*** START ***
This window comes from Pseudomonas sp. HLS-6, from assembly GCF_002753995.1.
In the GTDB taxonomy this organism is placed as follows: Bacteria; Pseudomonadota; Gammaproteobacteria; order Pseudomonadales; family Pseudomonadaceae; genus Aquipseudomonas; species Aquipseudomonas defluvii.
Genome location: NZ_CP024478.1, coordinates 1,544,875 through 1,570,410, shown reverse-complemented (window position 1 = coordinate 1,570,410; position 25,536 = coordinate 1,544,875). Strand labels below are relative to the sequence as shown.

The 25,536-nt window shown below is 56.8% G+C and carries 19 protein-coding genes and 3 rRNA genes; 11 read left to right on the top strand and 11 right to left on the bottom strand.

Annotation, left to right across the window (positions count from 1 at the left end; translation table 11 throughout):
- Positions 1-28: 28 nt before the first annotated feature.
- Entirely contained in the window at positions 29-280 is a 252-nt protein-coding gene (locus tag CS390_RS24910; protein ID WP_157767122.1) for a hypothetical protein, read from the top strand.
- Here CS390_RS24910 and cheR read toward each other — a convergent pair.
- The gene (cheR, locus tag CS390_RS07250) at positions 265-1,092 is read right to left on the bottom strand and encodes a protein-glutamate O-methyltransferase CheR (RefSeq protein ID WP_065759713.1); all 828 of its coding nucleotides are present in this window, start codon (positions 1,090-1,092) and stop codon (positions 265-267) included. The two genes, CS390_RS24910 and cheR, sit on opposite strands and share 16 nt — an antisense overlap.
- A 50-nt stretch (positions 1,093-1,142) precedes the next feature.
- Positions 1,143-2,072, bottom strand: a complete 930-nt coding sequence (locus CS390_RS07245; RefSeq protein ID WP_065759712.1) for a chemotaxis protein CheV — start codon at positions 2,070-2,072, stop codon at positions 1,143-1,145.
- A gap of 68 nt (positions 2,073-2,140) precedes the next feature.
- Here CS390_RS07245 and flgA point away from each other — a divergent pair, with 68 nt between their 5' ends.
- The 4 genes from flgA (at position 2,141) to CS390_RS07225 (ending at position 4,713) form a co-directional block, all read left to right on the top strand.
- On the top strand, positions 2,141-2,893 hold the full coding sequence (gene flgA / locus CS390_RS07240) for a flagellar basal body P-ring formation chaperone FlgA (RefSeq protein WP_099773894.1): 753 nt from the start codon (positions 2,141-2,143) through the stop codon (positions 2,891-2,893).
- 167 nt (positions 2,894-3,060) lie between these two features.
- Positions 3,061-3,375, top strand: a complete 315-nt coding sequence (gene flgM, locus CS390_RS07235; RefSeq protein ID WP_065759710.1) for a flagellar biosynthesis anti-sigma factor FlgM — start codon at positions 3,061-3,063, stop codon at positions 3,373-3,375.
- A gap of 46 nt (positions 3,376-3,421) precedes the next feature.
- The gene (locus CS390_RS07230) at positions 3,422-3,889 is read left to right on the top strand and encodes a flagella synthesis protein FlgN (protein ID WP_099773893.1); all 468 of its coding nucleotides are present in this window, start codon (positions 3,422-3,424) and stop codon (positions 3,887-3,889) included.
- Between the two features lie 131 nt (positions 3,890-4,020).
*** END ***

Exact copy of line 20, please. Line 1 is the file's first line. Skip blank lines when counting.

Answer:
- Between the two features lie 131 nt (positions 3,890-4,020).